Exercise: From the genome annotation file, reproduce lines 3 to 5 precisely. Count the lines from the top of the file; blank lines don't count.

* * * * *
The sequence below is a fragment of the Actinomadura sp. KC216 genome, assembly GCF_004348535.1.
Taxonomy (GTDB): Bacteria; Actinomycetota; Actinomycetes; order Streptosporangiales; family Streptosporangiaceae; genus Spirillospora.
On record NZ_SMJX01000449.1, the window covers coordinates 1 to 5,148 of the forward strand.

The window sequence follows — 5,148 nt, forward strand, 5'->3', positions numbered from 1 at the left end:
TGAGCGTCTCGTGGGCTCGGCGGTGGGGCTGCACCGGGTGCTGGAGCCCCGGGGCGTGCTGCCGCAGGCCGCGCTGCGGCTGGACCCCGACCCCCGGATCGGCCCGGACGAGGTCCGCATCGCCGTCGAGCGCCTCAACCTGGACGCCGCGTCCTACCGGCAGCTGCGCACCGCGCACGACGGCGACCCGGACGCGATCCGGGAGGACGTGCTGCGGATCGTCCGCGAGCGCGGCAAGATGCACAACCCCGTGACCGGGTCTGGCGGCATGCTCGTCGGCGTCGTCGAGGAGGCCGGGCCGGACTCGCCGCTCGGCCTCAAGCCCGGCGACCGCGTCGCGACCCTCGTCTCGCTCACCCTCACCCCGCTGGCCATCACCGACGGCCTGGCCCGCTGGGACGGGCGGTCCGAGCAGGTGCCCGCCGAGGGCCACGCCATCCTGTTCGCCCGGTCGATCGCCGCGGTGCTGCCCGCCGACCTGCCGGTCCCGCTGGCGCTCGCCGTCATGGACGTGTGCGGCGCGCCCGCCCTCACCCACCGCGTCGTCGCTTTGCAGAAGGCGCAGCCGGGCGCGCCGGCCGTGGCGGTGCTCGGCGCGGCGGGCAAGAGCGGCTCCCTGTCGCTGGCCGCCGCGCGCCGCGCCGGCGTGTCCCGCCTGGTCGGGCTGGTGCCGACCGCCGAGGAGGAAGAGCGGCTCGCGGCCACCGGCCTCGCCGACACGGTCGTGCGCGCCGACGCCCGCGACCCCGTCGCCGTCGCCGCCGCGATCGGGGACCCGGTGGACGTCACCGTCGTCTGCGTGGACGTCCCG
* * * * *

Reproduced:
On record NZ_SMJX01000449.1, the window covers coordinates 1 to 5,148 of the forward strand.

The window sequence follows — 5,148 nt, forward strand, 5'->3', positions numbered from 1 at the left end:
TGAGCGTCTCGTGGGCTCGGCGGTGGGGCTGCACCGGGTGCTGGAGCCCCGGGGCGTGCTGCCGCAGGCCGCGCTGCGGCTGGACCCCGACCCCCGGATCGGCCCGGACGAGGTCCGCATCGCCGTCGAGCGCCTCAACCTGGACGCCGCGTCCTACCGGCAGCTGCGCACCGCGCACGACGGCGACCCGGACGCGATCCGGGAGGACGTGCTGCGGATCGTCCGCGAGCGCGGCAAGATGCACAACCCCGTGACCGGGTCTGGCGGCATGCTCGTCGGCGTCGTCGAGGAGGCCGGGCCGGACTCGCCGCTCGGCCTCAAGCCCGGCGACCGCGTCGCGACCCTCGTCTCGCTCACCCTCACCCCGCTGGCCATCACCGACGGCCTGGCCCGCTGGGACGGGCGGTCCGAGCAGGTGCCCGCCGAGGGCCACGCCATCCTGTTCGCCCGGTCGATCGCCGCGGTGCTGCCCGCCGACCTGCCGGTCCCGCTGGCGCTCGCCGTCATGGACGTGTGCGGCGCGCCCGCCCTCACCCACCGCGTCGTCGCTTTGCAGAAGGCGCAGCCGGGCGCGCCGGCCGTGGCGGTGCTCGGCGCGGCGGGCAAGAGCGGCTCCCTGTCGCTGGCCGCCGCGCGCCGCGCCGGCGTGTCCCGCCTGGTCGGGCTGGTGCCGACCGCCGAGGAGGAAGAGCGGCTCGCGGCCACCGGCCTCGCCGACACGGTCGTGCGCGCCGACGCCCGCGACCCCGTCGCCGTCGCCGCCGCGATCGGGGACCCGGTGGACGTCACCGTCGTCTGCGTGGACGTCCCG